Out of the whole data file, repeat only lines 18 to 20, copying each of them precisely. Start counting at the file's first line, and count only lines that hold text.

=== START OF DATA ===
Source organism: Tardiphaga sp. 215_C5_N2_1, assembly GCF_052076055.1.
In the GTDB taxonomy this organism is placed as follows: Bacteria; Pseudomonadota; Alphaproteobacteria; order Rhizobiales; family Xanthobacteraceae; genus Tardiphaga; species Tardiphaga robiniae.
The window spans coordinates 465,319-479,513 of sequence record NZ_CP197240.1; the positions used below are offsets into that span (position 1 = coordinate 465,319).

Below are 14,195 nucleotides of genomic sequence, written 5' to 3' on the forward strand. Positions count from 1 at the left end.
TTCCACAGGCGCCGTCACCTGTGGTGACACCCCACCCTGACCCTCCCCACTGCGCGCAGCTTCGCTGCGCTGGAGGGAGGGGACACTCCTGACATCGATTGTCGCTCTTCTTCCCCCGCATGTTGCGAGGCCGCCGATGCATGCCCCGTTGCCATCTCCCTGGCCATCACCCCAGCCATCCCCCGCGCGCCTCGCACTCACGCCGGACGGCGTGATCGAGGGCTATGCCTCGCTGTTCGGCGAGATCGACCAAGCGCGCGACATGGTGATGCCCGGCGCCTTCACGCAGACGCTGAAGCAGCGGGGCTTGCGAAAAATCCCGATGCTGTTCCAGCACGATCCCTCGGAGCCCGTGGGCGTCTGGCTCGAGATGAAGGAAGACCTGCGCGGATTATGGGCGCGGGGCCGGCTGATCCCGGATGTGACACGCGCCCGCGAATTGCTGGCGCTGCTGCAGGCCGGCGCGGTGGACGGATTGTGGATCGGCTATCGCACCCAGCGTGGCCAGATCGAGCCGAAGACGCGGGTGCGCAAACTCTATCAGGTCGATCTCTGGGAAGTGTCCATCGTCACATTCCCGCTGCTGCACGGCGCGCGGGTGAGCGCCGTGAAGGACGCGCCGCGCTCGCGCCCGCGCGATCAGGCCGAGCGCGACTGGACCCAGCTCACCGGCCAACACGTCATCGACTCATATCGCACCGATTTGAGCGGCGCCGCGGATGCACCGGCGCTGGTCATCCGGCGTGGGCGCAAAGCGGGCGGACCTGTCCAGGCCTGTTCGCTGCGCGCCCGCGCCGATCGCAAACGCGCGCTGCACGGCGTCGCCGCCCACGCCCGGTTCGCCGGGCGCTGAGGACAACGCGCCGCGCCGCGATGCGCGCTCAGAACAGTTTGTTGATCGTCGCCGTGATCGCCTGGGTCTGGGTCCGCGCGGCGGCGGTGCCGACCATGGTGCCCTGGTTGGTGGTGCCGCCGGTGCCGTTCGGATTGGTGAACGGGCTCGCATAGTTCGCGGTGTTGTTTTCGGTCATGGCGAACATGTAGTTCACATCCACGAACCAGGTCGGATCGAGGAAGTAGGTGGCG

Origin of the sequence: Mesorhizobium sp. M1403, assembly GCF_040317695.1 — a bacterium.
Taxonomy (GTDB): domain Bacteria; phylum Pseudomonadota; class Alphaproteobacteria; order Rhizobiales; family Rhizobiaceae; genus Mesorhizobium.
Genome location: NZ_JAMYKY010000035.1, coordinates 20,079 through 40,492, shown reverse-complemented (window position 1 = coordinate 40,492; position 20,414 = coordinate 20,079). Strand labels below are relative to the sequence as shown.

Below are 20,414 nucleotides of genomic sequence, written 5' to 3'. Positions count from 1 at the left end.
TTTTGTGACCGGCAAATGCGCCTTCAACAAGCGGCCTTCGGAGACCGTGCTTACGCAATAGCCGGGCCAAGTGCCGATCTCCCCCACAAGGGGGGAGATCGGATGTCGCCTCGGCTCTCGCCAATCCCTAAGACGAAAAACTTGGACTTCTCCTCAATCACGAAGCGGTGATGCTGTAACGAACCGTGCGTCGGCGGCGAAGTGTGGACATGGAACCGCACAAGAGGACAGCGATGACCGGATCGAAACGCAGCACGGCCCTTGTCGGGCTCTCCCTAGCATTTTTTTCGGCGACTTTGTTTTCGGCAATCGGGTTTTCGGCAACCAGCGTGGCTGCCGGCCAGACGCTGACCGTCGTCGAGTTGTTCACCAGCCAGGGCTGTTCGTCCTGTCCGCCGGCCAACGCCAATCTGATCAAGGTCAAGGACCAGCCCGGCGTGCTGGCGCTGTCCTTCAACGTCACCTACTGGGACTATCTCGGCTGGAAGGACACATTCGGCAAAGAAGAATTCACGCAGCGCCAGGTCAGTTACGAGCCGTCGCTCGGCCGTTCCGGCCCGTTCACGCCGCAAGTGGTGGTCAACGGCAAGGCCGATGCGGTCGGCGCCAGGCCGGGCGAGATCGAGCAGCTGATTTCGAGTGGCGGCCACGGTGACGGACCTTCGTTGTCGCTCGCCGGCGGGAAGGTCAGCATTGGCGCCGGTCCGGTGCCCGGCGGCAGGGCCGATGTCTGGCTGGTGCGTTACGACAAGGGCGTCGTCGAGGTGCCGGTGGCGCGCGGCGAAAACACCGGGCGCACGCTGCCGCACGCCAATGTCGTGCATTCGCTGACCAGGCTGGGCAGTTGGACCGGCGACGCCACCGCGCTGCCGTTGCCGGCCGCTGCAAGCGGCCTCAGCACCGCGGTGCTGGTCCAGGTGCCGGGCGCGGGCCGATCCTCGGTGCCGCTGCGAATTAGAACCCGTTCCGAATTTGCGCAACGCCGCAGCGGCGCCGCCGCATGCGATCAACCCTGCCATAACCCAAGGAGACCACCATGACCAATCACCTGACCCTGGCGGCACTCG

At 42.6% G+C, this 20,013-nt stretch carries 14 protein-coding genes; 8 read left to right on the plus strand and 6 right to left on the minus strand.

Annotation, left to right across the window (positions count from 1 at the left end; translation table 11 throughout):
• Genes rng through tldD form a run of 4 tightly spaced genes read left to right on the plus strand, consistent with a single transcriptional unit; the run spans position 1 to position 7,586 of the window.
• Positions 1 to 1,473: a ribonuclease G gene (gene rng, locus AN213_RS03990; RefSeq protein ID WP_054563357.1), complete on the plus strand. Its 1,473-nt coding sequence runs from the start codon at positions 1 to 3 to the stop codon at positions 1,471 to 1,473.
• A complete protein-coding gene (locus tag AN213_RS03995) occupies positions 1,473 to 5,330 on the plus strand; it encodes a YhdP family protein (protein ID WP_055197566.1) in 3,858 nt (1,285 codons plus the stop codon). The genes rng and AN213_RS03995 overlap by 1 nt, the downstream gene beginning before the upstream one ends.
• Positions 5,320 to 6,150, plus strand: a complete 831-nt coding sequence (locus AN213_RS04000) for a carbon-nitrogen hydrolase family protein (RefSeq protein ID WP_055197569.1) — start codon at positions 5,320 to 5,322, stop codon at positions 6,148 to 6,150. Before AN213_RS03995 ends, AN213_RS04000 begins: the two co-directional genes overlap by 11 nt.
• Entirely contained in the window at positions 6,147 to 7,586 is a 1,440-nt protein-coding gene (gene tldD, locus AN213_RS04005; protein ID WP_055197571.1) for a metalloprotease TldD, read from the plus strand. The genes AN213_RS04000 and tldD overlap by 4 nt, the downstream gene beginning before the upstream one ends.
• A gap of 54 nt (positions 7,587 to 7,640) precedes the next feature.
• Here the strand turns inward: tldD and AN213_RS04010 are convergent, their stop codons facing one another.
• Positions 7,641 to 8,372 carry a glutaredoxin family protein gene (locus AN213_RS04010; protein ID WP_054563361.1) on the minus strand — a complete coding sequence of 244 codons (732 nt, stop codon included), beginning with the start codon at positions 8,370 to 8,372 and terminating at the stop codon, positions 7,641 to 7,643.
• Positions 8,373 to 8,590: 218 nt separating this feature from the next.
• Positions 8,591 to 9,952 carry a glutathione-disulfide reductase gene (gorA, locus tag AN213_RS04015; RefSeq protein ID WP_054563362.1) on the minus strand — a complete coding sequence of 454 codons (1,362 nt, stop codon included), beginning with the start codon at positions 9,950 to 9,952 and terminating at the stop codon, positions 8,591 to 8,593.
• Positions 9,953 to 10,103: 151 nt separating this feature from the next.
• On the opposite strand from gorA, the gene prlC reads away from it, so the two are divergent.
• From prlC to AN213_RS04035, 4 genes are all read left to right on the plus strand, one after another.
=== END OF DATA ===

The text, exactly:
• A gap of 54 nt (positions 7,587 to 7,640) precedes the next feature.
• Here the strand turns inward: tldD and AN213_RS04010 are convergent, their stop codons facing one another.
• Positions 7,641 to 8,372 carry a glutaredoxin family protein gene (locus AN213_RS04010; protein ID WP_054563361.1) on the minus strand — a complete coding sequence of 244 codons (732 nt, stop codon included), beginning with the start codon at positions 8,370 to 8,372 and terminating at the stop codon, positions 7,641 to 7,643.